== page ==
“A flame only becomes lit when a spark is ignited. This expression serves as the namesake for Fierce Youth Reigniting Excellence (F.Y.R.E.). The F.Y.R.E. Initiative seeks to ignite the spark within youth that allows them to advocate for themselves, discover their leadership potential, and build community with other young leaders. In this name, we emphasize the importance of practicing self-love and taking agency over caring for our minds, bodies, and spirits. This value is especially relevant for a program that serves primarily gxrls and non-binary youth of color whose voices and bodies are too often disparaged and/or marginalized in society. We must learn how to give new life to our holistic wellness practices for the betterment of ourselves and our community.” 

This value represents what we wish to ignite in our F.Y.R.E. Igniters – their ability to cultivate and operate from their inner power. We create a space for our gxrls that acknowledges they are the experts of their own experience. We provide opportunities for them to learn about systems of oppressions and the ways it manifests in our lives and society. We encourage our Igniters to be their authentic selves and show up as they are; not as who they think they should be.

Here are three ways to encourage, support and advocate for Black gxrls’ voices and agency:

1. “Youth are the experts of their own experience”: Acknowledge, Respect & Amplify their voices! 

Create supportive networks that are inclusive to Black gxrl’s experiences and stories. Black gxrls need a space to feel connected, one that allows them to foster trusting relationships with adults and their peers. When youth are considered “too young” or “not old enough,” certain feelings and emotions can be disregarded. An example of this is youth dealing with depression not being taken as seriously as adults dealing with depression. 

2. Create a culture that encourages self-discovery and self-reflection.  

It is important to encourage youth voice and self-expression. Encourage gxrls to reflect on their experiences and provide some frameworks and context that allows them to explore their identity. Check out our F.Y.R.E. Self-Esteem and Positive Identity activity for gxrls.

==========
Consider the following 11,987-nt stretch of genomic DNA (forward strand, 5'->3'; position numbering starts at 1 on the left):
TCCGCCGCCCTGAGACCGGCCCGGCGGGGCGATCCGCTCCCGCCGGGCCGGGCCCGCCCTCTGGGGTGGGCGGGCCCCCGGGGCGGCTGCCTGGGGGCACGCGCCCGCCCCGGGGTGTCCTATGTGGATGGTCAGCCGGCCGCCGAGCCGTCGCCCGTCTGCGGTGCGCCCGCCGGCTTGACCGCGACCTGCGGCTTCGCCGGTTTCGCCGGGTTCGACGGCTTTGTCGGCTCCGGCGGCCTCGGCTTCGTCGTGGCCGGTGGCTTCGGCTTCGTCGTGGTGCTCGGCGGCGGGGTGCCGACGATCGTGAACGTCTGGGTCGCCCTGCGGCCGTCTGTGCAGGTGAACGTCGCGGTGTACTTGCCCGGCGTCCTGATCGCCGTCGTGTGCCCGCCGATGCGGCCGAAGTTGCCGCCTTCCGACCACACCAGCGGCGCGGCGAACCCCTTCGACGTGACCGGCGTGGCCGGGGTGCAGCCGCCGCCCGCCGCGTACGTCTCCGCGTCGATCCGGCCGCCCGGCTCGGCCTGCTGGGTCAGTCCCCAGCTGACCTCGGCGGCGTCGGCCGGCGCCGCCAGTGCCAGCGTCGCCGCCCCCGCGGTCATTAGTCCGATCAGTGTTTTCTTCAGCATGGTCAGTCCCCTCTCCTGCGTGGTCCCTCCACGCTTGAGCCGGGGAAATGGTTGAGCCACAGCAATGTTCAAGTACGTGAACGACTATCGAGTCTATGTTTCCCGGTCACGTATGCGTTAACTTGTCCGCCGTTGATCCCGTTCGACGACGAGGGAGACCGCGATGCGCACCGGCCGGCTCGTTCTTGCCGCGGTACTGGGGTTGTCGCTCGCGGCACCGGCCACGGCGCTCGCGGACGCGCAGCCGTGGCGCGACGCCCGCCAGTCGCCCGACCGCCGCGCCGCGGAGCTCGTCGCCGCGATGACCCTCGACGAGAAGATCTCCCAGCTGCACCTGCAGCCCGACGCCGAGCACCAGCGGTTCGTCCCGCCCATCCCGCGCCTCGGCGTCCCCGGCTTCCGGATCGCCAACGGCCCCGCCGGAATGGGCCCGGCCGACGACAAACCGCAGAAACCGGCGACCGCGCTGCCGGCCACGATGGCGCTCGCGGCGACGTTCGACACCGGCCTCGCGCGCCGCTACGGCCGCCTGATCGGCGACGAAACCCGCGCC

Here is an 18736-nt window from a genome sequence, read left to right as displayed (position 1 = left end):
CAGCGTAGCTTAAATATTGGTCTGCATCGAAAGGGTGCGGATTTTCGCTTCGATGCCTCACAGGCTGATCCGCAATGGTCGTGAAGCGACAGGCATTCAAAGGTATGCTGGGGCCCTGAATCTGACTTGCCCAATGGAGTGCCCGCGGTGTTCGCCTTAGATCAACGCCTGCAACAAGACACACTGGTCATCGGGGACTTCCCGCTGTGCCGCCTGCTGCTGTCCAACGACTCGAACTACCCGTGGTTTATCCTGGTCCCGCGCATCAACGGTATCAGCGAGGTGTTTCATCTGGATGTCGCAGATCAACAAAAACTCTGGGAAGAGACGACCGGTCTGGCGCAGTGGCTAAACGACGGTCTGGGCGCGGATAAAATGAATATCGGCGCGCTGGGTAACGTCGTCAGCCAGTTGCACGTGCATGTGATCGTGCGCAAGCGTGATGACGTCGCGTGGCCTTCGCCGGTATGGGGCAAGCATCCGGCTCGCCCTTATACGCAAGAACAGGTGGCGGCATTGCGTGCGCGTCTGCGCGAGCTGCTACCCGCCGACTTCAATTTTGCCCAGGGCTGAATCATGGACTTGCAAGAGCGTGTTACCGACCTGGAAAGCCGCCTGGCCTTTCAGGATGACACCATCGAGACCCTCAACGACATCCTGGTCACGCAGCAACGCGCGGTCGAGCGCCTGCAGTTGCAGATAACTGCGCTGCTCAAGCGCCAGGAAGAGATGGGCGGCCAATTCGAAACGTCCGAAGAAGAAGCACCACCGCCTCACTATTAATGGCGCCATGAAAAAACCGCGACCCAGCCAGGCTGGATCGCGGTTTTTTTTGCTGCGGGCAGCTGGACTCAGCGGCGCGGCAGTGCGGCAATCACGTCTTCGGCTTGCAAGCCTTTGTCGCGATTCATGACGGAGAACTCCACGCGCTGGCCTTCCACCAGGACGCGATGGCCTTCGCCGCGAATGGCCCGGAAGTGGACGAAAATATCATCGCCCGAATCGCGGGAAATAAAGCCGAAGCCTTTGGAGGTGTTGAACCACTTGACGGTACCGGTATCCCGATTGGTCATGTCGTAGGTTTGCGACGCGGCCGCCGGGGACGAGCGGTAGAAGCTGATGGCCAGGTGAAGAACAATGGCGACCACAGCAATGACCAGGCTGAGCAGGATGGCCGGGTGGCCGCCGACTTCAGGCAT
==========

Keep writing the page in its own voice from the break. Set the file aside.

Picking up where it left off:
3. Do the work too! Empower, Educate, Amplify, and Act. 

Empower yourself and others to be vulnerable and open to examining how systems of oppression influence your identity development and interpersonal relationships. 

Educate yourself and others to explore stories related to Black womxn and gxrls’ experiences in the United States and worldwide.  

Amplify your voice, encourage others to amplify theirs, and bring attention to issues that impact marginalized communities, particularly Black gxrls. 

Act! Answer the F.Y.R.E. Initiative call to action: Collectively work to ensure policies are created to support inclusive and equitable opportunities for the advancement of Black gxrls in Boston. 


About YW Boston’s F.Y.R.E. Initiative

With the F.Y.R.E. Initiative, launched in the Fall of 2019, YW Boston facilitators conduct a 12-15-week leadership development series for girls grades 6th through 9th. The series brings together social justice education, positive identity development, and civic engagement, culminating in small group civics projects. This model takes place in schools or Out of School Time programs, and it is developed to operate in a “girls group” structure rather than a traditional classroom structure. Core to the program is an effort to provide experiential learning opportunities and dialogue to build understanding and increase social-emotional learning.